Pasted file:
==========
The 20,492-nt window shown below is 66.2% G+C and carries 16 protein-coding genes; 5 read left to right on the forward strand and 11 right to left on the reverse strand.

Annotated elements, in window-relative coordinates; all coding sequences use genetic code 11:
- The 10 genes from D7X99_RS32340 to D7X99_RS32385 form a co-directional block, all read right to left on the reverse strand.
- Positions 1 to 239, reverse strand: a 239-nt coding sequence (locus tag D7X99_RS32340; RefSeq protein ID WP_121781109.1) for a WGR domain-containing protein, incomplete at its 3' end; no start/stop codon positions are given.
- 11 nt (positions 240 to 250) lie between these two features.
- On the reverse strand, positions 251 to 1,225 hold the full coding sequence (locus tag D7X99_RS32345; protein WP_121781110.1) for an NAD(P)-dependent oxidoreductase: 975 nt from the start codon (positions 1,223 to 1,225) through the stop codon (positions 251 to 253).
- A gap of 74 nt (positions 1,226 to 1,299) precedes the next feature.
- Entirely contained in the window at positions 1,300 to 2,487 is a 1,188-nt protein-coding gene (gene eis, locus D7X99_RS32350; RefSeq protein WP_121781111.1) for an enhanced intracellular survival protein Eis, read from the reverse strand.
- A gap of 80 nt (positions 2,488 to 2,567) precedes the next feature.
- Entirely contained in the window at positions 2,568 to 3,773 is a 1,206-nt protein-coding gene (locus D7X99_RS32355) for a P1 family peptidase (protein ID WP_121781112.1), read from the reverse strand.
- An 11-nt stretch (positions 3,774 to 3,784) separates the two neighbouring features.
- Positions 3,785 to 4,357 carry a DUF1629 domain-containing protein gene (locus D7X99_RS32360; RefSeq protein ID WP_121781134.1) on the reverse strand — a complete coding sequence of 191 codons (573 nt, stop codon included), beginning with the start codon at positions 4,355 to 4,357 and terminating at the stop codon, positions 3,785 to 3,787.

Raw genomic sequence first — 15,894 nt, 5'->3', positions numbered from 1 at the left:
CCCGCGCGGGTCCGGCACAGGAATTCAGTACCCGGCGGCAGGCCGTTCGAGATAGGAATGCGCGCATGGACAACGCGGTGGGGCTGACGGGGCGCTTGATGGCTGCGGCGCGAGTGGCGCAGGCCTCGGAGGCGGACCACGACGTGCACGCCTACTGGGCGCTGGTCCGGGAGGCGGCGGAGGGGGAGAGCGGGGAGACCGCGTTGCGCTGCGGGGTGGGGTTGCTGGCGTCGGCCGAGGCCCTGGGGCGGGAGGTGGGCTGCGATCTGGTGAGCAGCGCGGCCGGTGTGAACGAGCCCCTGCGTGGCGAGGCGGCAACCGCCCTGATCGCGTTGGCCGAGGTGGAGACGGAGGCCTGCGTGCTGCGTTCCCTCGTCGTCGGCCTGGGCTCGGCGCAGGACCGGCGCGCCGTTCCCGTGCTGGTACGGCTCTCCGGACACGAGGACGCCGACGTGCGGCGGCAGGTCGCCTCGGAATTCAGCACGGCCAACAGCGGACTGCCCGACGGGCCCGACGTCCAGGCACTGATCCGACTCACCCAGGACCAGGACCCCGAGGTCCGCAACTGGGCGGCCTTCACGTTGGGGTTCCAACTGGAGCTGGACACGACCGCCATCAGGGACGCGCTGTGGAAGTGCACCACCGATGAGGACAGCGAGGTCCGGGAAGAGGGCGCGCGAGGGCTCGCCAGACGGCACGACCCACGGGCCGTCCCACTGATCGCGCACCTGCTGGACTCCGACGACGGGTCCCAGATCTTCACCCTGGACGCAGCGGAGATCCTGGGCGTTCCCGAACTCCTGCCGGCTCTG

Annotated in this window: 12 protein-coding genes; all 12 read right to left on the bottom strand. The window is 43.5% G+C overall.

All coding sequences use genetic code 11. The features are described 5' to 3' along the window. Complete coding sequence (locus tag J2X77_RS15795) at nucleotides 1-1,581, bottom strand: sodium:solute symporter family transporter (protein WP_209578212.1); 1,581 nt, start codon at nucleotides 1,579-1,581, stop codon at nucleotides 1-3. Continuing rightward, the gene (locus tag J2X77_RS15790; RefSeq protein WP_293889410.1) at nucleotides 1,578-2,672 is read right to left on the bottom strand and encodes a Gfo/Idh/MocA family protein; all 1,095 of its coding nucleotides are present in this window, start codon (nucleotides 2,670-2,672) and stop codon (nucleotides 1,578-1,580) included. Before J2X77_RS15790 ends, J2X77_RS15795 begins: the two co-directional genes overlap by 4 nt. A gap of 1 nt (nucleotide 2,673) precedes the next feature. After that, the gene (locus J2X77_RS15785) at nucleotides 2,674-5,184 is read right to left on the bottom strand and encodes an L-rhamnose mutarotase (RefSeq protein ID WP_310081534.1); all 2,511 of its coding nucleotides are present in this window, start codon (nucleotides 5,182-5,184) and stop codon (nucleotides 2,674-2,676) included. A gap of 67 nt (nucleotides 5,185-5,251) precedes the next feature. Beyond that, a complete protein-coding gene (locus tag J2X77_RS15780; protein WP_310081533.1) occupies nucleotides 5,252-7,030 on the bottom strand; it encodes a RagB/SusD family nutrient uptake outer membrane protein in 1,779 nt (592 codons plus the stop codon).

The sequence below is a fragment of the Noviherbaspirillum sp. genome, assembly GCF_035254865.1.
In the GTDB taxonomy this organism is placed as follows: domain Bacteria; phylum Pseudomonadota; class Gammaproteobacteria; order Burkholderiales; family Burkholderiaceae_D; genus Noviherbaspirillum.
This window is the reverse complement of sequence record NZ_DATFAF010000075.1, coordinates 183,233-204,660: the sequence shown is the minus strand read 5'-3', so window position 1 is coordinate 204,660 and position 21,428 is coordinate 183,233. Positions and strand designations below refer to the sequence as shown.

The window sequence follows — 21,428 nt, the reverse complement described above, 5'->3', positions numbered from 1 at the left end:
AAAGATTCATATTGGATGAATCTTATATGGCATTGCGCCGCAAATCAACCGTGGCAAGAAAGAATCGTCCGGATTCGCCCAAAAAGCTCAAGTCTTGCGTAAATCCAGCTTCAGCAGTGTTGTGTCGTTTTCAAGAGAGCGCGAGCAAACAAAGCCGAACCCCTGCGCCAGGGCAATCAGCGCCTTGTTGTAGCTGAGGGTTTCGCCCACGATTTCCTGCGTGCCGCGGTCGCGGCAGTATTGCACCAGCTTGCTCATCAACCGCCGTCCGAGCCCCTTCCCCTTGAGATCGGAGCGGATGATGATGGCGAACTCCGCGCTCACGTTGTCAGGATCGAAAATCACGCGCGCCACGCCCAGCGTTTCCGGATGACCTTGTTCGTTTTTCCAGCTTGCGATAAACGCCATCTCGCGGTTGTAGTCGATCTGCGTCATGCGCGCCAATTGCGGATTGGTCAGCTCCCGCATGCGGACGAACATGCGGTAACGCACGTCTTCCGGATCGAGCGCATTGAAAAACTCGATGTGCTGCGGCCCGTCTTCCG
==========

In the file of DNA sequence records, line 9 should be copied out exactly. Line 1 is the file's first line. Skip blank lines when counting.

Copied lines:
- A gap of 80 nt (positions 2,488 to 2,567) precedes the next feature.